Jackson Kingsley

Jackson Kingsley at the NASP- IBO 3D Challenge Open Championship in July at

Nashville, Tenn.

Fifth grader Jackson Kingsley, brother, mom and grandfather travel to Nashville, Tenn. for 3-D archery competition

Hill City fifth grader Jackson Kingley, coached by Mark Meyer of Hill City,  had an exciting summer.

Kingsley advanced from the Regional 3-D competition in Duluth last winter to the National 3-D competition in Kentucky. From there, Kinglsey and the other top 100 grade-school boys from both the Kentucky and Utah nationals went on to compete at the Challenge 3-D Tournament in Nashville, Tenn.

Kingsley shot a 274 out of a possible 300 in the tournament, his personal best score.

The International Bowhunters Organization (IBO) 3-D Challenge is part of the Natioal Archery in the Schools program. The Open Championship in Nashville was held on July 25-27 this year.

Jackson’s mom, brother, and grandfather drove the 16 hours with him to Nashville, to watch him compete.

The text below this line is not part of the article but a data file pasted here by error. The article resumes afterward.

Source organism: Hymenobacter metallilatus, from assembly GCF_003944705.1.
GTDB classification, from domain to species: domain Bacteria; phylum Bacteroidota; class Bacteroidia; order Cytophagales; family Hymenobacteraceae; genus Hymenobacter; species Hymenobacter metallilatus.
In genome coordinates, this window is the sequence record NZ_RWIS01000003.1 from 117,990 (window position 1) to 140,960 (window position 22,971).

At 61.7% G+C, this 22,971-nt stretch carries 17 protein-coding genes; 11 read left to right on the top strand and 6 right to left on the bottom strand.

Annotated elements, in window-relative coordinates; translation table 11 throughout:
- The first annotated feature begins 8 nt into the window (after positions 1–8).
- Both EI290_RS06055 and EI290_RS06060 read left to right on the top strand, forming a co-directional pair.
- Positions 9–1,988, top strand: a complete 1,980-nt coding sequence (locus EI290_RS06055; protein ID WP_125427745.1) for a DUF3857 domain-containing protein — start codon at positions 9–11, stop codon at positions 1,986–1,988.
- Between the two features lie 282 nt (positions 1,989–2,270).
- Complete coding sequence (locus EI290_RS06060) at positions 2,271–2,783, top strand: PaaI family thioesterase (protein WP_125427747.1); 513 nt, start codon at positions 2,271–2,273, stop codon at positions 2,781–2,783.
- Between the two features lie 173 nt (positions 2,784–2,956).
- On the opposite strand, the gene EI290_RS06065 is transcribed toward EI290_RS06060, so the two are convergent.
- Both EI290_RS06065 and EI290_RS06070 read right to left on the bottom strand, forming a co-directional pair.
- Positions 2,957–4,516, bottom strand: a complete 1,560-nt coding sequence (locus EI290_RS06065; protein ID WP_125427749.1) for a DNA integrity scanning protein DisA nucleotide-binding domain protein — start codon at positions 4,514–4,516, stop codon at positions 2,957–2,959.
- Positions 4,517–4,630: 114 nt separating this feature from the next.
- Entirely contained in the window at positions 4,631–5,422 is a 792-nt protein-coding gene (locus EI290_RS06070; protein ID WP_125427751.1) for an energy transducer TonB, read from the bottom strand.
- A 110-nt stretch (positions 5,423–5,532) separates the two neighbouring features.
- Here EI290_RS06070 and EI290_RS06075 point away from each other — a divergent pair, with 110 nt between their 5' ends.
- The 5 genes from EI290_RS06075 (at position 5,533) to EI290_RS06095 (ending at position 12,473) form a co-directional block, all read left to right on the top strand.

2019 was Jackson’s second year in archery and he has scored six first-place medals so far this year, said his mom, Sarah Kingsley.

Sarah, Mason Kingsley, Emil Makinen

Proud mom, Sarah Kingsley, brother Mason and grandfather Emil Makinen (Sarah’s dad) watch from the audience as Jackson competes in Nashville.

Jackson is the oldest of five boys. He loves the outdoors. He hunts, but so far has only hunted with a rifle, saving the bow for indoor competition. Sarah said of her son, “He is easy going and confident.

Next year Jackson will move into the middle school bracket for competition – he has been practicing all summer. Meanwhile, with four younger sons coming up behind Jackson, his parents have decided they will step into a coaching role at Hill City School. “The younger boys will probably go into archery too, so it only makes sense,” said Sarah.

Jackson and his family want to thank everyone who sponsored his trip to Nashville. Family members supported him, as well as the Moose-Willow Gun Club, Hill City Lions Club and his coach Mark Meyer, who also travelled with Jackson to Nashville.

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